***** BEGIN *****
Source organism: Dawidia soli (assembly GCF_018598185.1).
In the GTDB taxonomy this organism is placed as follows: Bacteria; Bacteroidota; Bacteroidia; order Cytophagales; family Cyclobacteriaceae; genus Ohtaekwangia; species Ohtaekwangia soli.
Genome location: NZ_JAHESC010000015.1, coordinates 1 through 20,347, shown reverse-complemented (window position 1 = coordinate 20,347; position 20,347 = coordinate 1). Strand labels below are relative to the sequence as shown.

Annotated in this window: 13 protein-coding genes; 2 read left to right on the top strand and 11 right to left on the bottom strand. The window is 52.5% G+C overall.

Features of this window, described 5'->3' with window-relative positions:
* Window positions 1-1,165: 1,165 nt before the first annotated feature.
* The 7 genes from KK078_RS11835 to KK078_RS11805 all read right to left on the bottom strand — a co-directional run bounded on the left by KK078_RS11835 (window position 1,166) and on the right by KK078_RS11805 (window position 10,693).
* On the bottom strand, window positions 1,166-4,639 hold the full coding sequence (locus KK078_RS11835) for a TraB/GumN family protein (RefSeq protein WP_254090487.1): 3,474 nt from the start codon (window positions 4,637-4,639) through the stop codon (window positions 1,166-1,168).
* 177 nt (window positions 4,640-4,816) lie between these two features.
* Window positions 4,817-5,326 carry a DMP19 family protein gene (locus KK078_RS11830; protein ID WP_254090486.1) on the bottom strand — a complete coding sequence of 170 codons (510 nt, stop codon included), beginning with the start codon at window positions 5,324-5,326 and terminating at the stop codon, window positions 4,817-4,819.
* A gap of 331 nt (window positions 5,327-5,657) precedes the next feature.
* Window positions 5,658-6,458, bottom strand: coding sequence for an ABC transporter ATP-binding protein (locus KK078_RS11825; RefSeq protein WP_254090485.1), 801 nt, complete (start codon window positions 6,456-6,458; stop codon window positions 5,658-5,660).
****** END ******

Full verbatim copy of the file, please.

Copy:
Source organism: Dawidia soli (assembly GCF_018598185.1).
In the GTDB taxonomy this organism is placed as follows: Bacteria; Bacteroidota; Bacteroidia; order Cytophagales; family Cyclobacteriaceae; genus Ohtaekwangia; species Ohtaekwangia soli.
Genome location: NZ_JAHESC010000015.1, coordinates 1 through 20,347, shown reverse-complemented (window position 1 = coordinate 20,347; position 20,347 = coordinate 1). Strand labels below are relative to the sequence as shown.

Annotated in this window: 13 protein-coding genes; 2 read left to right on the top strand and 11 right to left on the bottom strand. The window is 52.5% G+C overall.

Features of this window, described 5'->3' with window-relative positions:
* Window positions 1-1,165: 1,165 nt before the first annotated feature.
* The 7 genes from KK078_RS11835 to KK078_RS11805 all read right to left on the bottom strand — a co-directional run bounded on the left by KK078_RS11835 (window position 1,166) and on the right by KK078_RS11805 (window position 10,693).
* On the bottom strand, window positions 1,166-4,639 hold the full coding sequence (locus KK078_RS11835) for a TraB/GumN family protein (RefSeq protein WP_254090487.1): 3,474 nt from the start codon (window positions 4,637-4,639) through the stop codon (window positions 1,166-1,168).
* 177 nt (window positions 4,640-4,816) lie between these two features.
* Window positions 4,817-5,326 carry a DMP19 family protein gene (locus KK078_RS11830; protein ID WP_254090486.1) on the bottom strand — a complete coding sequence of 170 codons (510 nt, stop codon included), beginning with the start codon at window positions 5,324-5,326 and terminating at the stop codon, window positions 4,817-4,819.
* A gap of 331 nt (window positions 5,327-5,657) precedes the next feature.
* Window positions 5,658-6,458, bottom strand: coding sequence for an ABC transporter ATP-binding protein (locus KK078_RS11825; RefSeq protein WP_254090485.1), 801 nt, complete (start codon window positions 6,456-6,458; stop codon window positions 5,658-5,660).